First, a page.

"I don't think Kay's ought to have the face to stick the cup up in their dining-room," he said, "considering the little they've done to win it. If they do win it, that is. Still, as they made two hundred first innings, they ought to be able to knock off seventy-nine. But I was saying that the pot ought to go to Fenn. Lot the rest of the team had to do with it. Blackburn's, first innings, hundred and fifty-one; Fenn, eight for forty-nine. Kay's, two hundred and one; Fenn, a hundred and sixty-four not out. Second innings, Blackburn's hundred and twenty-eight; Fenn ten for eighty. Bit thick, isn't it? I suppose that's what you'd call a one-man team."
Williams, one of the other prefects, who had just sat down at the piano for the purpose of playing his one tune--a cake-walk, of which, through constant practice, he had mastered the rudiments--spoke over his shoulder to Silver.
"I tell you what, Jimmy," he said, "you've probably lost us the pot by getting your people to send brother Billy to Kay's. If he hadn't kept up his wicket yesterday, Fenn wouldn't have made half as many."
When his young brother had been sent to Eckleton two terms before, Jimmy Silver had strongly urged upon his father the necessity of placing him in some house other than Blackburn's. He felt that a head of a house, even of so orderly and perfect a house as Blackburn's, has enough worries without being saddled with a small brother. And on the previous afternoon young Billy Silver, going in eighth wicket for Kay's, had put a solid bat in front of everything for the space of one hour, in the course of which he made ten runs and Fenn sixty. By scoring odd numbers off the last ball of each over, Fenn had managed to secure the majority of the bowling in the most masterly way.
"These things will happen," said Silver, resignedly. "We Silvers, you know, can't help making runs. Come on, Williams, let's have that tune, and get it over."
Williams obliged. It was a classic piece called "The Coon Band Contest", remarkable partly for a taking melody, partly for the vast possibilities of noise which it afforded. Williams made up for his failure to do justice to the former by a keen appreciation of the latter. He played the piece through again, in order to correct the mistakes he had made at his first rendering of it. Then he played it for the third time to correct a new batch of errors.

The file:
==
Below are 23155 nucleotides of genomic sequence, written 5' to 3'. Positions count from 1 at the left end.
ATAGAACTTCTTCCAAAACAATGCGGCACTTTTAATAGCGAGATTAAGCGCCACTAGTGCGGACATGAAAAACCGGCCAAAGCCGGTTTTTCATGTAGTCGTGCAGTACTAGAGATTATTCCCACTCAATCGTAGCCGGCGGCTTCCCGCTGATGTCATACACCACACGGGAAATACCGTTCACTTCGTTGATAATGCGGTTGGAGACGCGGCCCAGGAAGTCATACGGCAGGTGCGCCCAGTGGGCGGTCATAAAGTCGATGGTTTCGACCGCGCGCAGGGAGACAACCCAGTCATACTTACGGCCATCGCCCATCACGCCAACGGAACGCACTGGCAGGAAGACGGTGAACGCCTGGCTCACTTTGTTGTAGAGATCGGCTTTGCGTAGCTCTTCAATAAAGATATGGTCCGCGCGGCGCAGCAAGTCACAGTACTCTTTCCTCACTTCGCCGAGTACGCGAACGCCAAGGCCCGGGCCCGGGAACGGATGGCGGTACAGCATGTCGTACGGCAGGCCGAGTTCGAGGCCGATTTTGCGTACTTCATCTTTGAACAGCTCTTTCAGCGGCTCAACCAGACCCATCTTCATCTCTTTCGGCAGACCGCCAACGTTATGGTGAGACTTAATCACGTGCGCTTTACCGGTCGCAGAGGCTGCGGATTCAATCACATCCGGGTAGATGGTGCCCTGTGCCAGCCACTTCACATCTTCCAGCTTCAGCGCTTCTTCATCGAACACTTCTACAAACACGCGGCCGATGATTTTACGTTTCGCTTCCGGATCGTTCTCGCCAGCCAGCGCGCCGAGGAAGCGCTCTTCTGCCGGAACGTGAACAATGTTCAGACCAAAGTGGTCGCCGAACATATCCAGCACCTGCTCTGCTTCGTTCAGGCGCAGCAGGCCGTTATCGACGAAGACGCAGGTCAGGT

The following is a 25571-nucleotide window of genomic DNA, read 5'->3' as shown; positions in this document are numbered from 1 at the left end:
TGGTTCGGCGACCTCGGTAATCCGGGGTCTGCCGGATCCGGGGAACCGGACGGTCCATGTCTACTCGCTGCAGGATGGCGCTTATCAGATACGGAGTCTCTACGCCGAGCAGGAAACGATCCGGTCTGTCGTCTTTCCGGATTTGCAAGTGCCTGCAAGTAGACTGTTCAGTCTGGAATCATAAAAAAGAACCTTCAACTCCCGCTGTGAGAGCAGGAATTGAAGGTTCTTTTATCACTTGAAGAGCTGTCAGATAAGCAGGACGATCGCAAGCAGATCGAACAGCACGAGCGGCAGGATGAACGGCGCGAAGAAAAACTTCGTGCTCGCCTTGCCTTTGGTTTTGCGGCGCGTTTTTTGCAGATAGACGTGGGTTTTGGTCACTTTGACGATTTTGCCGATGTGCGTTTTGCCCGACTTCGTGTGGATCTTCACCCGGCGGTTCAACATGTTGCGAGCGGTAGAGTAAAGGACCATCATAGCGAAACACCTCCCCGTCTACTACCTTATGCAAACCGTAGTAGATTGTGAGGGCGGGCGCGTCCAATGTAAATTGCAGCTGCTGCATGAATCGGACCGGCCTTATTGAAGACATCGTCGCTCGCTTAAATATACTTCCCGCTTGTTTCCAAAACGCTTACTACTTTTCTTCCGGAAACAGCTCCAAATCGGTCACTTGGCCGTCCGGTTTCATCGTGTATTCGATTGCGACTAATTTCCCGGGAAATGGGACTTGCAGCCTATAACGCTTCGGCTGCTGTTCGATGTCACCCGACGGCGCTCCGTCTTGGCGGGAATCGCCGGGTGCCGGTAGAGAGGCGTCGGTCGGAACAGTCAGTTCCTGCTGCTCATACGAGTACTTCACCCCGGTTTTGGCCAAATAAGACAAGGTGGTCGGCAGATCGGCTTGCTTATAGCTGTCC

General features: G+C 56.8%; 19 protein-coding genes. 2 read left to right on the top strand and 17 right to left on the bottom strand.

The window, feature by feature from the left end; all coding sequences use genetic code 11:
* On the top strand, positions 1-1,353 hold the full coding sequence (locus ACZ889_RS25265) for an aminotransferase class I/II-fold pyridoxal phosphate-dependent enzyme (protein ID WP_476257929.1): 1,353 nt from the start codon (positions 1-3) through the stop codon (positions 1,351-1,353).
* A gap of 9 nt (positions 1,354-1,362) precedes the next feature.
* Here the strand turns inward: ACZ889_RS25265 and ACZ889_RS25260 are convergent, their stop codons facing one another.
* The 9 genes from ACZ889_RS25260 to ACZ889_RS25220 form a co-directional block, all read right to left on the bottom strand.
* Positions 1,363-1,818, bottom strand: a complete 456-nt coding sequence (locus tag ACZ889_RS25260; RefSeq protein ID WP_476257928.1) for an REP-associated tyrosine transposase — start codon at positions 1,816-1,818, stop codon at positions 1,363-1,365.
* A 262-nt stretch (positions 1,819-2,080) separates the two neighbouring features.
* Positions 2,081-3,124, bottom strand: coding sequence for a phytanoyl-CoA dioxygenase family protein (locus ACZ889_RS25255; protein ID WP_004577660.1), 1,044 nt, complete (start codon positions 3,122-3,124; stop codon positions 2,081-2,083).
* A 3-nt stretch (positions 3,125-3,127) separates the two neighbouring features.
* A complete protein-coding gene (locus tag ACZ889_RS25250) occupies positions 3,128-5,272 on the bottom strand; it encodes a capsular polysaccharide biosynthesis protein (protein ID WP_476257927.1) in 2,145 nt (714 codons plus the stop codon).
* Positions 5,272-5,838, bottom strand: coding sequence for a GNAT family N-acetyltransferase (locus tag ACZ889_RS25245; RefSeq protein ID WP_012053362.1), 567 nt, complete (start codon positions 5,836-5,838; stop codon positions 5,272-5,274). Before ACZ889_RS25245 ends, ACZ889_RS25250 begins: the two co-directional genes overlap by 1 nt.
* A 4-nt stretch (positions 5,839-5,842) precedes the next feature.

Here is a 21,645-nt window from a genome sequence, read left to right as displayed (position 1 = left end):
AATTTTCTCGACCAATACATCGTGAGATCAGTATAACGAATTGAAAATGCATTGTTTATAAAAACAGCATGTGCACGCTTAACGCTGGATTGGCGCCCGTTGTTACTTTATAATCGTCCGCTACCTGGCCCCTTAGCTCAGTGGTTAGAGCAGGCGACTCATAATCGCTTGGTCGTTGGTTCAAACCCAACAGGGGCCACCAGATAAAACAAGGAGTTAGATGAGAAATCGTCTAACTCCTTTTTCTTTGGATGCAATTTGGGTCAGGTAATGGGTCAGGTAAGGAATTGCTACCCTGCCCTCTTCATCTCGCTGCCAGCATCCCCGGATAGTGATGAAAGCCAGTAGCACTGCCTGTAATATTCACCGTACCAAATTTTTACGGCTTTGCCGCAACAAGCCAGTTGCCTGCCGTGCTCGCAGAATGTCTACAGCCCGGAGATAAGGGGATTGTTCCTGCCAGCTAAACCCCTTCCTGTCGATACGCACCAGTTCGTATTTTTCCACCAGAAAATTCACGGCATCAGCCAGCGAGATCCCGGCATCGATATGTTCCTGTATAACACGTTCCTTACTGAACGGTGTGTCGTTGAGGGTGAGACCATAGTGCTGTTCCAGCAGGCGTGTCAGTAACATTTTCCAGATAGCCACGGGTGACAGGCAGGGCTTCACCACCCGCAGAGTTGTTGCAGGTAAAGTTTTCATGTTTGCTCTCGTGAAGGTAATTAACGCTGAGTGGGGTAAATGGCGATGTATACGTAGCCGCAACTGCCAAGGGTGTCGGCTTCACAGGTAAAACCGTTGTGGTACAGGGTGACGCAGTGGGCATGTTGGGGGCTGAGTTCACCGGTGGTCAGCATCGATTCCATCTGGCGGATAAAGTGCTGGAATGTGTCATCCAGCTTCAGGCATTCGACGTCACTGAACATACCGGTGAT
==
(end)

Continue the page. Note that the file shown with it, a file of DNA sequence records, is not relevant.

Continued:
"I should like to hear Fenn play that," said Challis. "You're awfully good, you know, Williams, but he might do it better still."
"Get him to play it as an encore at the concert," said Williams, starting for the fourth time.
The talented Fenn was also a musician,--not a genius at the piano, as he was at cricket, but a sufficiently sound performer for his age, considering that he had not made a special study of it. He was to play at the school concert on the following day.
"I believe Fenn has an awful time at Kay's," said Jimmy Silver. "It must be a fair sort of hole, judging from the specimens you see crawling about in Kay caps. I wish I'd known my people were sending young Billy there. I'd have warned them. I only told them not to sling him in here. I had no idea they'd have picked Kay's."
"Fenn was telling me the other day," said Kennedy, "that being in Kay's had spoiled his whole time at the school. He always wanted to come to Blackburn's, only there wasn't room that particular term. Bad luck, wasn't it? I don't think he found it so bad before he became head of the house. He didn't come into contact with Kay so much. But now he finds that he can't do a thing without Kay buzzing round and interfering."
"I wonder," said Jimmy Silver, thoughtfully, "if that's why he bowls so fast. To work it off, you know."
In the course of a beautiful innings of fifty-three that afternoon, the captain of Blackburn's had received two of Fenn's speediest on the same spot just above the pad in rapid succession, and he now hobbled painfully when he moved about.
The conversation that evening had dealt so largely with Fenn--the whole school, indeed, was talking of nothing but his great attempt to win the cricket cup single-handed--that Kennedy, going out into the road for a breather before the rest of the boarders returned from preparation, made his way to Kay's to see if Fenn was imitating his example, and taking the air too.
He found him at Kay's gate, and they strolled towards the school buildings together. Fenn was unusually silent.
"Well?" said Kennedy, after a minute had passed without a remark.
Fenn laughed what novelists are fond of calling a mirthless laugh.
"Oh, I don't know," he said; "I'm sick of this place."
Kennedy inspected his friend's face anxiously by the light of the lamp over the school gate. There was no mistake about it. Fenn certainly did look bad. His face always looked lean and craggy, but tonight there was a difference. He looked used up.
"Fagged?" asked Kennedy.
"Everything. I wish you could come into Kay's for a bit just to see what it's like. Then you'd understand. At present I don't suppose you've an idea of it. I'd like to write a book on 'Kay Day by Day'. I'd have plenty to put in it."
"What's he been doing?"
"Oh, nothing out of the ordinary run. It's the fact that he's always at it that does me. You get a houseful of--well, you know the sort of chap the average Kayite is. They'd keep me busy even if I were allowed a free hand. But I'm not. Whenever I try and keep order and stop things a bit, out springs the man Kay from nowhere, and takes the job out of my hands, makes a ghastly mess of everything, and retires purring. Once in every three times, or thereabouts, he slangs me in front of the kids for not keeping order. I'm glad this is the end of the term. I couldn't stand it much longer. Hullo, here come the chaps from prep. We'd better be getting back."